The year 1975 saw an unusual entry into the pop charts in several countries on both sides of the Atlantic. In the bestseller lists usually dominated by Anglo-American popular music a new kind of hit arrived. It was a song about driving along the autobahn, Germany?s extended motorway system, with an intro consisting of slamming car doors, an engine starting and heavily vocoded voices. Then a slow synth bass line entered with a sixteenth-note half-time shuffle feel before the vocal began ? in German. Though perhaps viewed initially as a novelty or simple aberration, Kraftwerk and ?Autobahn?came to be understood as a signpost indicating the direction popular music would take in the ensuing decades on the international stage. This study will analyses how Kraftwerk as West German trespassers positioned themselves in the Anglo-American-dominated idiom of pop music at the time. It places special emphasis on the manner in which they engaged with issues of (West) German identity within the 1974 Autobahn album, and in encounters with the music press outside the Federal Republic of Germany(FRG) in the aftermath of their international success. It also suggests it is important to view Kraftwerk?s allusions to essentialist Germanic stereotypes in the mid 1970s and since as self-aware, satirical and ironic critiques of socially constructed markers of Germanness.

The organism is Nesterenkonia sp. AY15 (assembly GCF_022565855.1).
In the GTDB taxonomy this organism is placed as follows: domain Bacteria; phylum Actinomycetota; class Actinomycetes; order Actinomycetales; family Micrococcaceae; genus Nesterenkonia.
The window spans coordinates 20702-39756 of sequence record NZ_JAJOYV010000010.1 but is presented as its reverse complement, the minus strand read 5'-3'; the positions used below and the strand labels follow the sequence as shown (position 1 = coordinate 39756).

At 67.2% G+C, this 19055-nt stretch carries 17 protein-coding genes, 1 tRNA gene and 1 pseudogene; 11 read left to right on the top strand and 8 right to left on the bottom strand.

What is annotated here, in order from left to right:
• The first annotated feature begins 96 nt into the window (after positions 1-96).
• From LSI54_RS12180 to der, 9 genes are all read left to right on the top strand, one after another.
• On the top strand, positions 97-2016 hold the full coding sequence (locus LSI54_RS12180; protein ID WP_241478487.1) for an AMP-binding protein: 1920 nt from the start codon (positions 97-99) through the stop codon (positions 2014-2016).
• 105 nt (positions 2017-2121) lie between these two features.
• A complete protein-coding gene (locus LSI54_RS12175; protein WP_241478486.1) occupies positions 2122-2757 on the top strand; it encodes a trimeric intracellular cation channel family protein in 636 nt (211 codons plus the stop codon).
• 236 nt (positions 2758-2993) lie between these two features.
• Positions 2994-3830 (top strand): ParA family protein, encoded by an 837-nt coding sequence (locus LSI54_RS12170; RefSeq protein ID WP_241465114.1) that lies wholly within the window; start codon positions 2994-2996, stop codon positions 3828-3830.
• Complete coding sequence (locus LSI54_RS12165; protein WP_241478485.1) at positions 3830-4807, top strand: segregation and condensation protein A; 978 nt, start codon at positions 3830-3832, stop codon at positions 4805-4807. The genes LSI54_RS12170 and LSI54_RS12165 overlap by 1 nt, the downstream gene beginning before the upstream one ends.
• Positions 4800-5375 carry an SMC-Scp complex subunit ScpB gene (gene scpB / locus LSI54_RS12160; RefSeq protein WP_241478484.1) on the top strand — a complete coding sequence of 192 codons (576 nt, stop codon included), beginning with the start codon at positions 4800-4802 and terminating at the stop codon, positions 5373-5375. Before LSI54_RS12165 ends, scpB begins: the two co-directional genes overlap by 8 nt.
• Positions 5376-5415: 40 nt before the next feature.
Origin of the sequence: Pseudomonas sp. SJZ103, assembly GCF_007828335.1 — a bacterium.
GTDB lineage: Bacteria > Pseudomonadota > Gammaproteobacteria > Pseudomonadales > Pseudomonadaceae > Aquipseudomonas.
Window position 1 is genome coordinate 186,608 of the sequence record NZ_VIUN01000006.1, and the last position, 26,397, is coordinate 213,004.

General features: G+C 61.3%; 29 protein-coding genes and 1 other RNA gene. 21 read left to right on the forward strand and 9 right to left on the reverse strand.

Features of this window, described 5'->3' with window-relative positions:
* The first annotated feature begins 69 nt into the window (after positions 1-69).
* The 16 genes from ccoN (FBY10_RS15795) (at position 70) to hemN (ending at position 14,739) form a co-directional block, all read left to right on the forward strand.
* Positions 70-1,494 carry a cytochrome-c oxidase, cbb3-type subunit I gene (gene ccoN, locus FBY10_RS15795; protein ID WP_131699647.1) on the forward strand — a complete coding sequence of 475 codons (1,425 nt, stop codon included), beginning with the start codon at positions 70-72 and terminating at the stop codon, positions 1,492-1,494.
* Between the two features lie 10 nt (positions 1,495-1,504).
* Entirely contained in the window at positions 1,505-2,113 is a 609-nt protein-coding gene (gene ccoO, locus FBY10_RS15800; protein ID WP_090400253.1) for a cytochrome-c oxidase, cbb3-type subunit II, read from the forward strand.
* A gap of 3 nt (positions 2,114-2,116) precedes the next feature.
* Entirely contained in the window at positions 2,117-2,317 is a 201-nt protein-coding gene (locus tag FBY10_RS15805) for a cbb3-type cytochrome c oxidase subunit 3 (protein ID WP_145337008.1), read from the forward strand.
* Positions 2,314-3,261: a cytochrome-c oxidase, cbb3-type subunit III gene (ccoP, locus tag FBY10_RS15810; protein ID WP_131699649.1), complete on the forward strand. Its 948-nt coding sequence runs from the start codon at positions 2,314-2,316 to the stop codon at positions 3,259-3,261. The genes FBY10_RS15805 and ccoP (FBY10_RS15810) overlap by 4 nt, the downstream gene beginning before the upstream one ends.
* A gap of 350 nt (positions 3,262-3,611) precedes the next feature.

|Title of host publication||Kraftwerk|
|Subtitle of host publication||Music Non-Stop|
|Publication status||Published - 2011|